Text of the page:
Death and Relaxation by Devon Monk is a brand-spanking new series by the author of the Allie Beckstrom series, the Steampunk Dead Iron series and the House Immortal/Frankenstein reboot series. I've read everything that Oregon-based Monk has written, and I can honestly say she never disappoints. Each series is more delightful and filled with unforgettable characters than the last. D&R is no exception, and I found it to be very similar to Jacqueline Carey's "Agent of Hel" trilogy. In fact, there's also a touch of Diana Tregarde (from Mercedes Lackey's supernatural mystery series) in Delaney Reed, chief of police of the God vacation town of Ordinary, Oregon (adjacent to Boring, Oregon, which actually exists IRL). Here's the blurb:
Monsters, gods, and mayhem...
Police Chief Delaney Reed can handle the Valkyries, werewolves, gill-men and other paranormal creatures who call the small beach town of Ordinary, Oregon their home. It's the vacationing gods who keep her up at night.
With the famous rhubarb festival right around the corner, small-town tensions, tempers, and godly tantrums are at an all-time high. The last thing Delaney needs is her ex-boyfriend reappearing just when she's finally caught the attention of Ryder Bailey, the one man she should never love.
No, scratch that. The actual last thing she needs is a dead body washing ashore, especially since the dead body is a god.
Catching a murderer, wrestling a god power, and re-scheduling the apocalypse? Just another day on the job in Ordinary. Falling in love with her childhood friend while trying to keep the secrets of her town secret? That's gonna take some work.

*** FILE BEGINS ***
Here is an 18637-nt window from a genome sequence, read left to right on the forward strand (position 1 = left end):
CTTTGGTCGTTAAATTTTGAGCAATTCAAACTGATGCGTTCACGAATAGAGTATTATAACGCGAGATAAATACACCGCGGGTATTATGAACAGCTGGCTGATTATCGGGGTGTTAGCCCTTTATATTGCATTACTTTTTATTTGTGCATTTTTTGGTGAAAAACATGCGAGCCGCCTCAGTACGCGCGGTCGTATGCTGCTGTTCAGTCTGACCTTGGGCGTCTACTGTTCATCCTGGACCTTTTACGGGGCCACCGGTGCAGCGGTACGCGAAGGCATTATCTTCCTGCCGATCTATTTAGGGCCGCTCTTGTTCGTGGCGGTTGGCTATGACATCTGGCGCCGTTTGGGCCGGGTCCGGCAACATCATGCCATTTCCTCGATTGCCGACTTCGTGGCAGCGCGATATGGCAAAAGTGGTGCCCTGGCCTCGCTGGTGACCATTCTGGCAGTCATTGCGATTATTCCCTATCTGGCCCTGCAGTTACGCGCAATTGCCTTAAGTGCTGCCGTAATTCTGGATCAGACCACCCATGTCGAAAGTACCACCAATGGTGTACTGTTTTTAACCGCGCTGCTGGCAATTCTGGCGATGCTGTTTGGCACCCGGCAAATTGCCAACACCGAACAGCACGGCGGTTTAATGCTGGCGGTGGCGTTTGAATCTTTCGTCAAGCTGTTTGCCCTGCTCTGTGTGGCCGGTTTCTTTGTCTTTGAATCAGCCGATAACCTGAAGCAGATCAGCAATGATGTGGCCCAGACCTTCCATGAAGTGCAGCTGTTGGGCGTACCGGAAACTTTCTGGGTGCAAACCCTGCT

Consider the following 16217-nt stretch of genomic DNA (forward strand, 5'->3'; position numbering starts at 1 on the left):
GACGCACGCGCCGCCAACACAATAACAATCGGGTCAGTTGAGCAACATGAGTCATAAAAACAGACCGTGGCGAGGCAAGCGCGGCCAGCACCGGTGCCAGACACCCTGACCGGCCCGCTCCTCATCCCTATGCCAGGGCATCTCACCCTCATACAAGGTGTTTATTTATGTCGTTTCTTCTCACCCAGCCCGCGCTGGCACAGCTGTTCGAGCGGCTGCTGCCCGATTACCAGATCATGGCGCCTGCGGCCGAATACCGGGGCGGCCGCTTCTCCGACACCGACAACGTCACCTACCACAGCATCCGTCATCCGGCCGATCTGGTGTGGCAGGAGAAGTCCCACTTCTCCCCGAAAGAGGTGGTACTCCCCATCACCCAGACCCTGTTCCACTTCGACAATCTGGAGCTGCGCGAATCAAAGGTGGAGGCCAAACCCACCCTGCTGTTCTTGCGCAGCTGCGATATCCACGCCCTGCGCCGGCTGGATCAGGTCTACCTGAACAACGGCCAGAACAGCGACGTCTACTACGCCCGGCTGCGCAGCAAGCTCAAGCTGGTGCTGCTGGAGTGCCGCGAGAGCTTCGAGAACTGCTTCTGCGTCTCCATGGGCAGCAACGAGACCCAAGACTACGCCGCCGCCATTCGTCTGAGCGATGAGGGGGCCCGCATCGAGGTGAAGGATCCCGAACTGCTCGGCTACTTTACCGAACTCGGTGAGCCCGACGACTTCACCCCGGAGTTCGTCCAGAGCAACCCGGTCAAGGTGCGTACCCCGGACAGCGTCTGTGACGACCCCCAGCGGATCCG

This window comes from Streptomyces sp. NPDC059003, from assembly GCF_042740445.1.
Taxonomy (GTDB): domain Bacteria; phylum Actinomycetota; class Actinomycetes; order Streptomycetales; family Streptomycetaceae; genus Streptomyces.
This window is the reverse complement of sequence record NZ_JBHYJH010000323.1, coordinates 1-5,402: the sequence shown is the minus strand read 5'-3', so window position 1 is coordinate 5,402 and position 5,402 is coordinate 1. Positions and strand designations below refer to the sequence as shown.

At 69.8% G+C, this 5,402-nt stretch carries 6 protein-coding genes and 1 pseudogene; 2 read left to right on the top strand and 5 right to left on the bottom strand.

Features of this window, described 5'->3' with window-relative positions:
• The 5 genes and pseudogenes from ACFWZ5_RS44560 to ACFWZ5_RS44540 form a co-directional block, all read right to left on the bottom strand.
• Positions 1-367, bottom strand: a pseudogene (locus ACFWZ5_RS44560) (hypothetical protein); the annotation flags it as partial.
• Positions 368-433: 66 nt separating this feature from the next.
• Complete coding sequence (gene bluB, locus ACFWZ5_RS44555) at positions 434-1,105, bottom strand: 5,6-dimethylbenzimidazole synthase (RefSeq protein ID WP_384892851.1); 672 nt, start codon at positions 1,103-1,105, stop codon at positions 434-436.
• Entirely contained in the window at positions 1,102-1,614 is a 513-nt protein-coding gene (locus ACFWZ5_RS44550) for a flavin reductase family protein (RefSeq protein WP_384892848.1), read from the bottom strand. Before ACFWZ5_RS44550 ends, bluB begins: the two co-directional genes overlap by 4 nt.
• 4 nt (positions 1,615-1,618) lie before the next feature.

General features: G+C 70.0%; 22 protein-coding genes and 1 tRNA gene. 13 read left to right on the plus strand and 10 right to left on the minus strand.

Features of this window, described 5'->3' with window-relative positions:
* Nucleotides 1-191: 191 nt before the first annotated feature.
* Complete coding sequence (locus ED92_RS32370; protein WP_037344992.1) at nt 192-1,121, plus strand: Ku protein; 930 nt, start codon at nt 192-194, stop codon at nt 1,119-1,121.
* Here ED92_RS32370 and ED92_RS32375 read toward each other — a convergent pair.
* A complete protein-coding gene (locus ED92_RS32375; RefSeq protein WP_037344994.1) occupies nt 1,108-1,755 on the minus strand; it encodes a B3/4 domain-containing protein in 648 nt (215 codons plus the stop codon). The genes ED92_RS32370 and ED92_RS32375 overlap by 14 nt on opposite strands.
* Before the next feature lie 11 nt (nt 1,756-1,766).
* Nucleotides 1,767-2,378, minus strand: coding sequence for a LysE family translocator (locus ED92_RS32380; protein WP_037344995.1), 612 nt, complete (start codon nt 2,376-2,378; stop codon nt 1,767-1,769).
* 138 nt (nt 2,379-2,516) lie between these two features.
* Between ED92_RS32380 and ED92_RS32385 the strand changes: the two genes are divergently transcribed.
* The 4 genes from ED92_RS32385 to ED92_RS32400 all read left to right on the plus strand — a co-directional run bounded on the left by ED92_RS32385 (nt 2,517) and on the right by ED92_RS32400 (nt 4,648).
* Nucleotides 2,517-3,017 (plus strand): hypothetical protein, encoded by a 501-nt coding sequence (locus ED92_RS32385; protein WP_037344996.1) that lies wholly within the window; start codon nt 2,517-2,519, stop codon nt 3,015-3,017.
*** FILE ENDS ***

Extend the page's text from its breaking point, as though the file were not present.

"Laney" Reed is amazing. Smart, funny, and able to lead a dual life as sheriff of this bizarre little town full of gods and monsters, and the person who takes powers from the Gods and stores it while they are on vacation. Her co-workers and family, not loving so much. I loved the interactions between Laney and the gods, especially Death, who, it turns out, has a yen for sugary treats, but refuses to admit it.  I also loved the loathsome rhubarb festival tasting, and how Laney gets roped into being a judge by a scheming Hera. I was on the edge of my seat as to whether Laney would make the deadline to transfer Heimdahl's power to a mortal (which is required after a god dies when they're on vacation as mortals in Ordinary) and I was surprised by the outcome of her affair with the handsome deputy. This, as the teenagers say, is the good sh*t, yo! Monk's prose is beautifully clean and crisp, her plot wildly exuberant and her storytelling nearly perfect. I can't figure out why more people haven't heard of her and glommed onto her work.  A solid A, and I'd recommend this new series to anyone who loves urban fantasy.

The School of Good and Evil by Soman Chainani was an impulse buy the last time I happened by The Sequel Used Bookstore in Enumclaw. It looked like another reboot of a fairy tale, or tales, and I assumed it was for a YA audience. It is actually for a younger YA audience, more the preteens and early teenagers than those over 15, but it was still fairly good reading. Here's the blurb: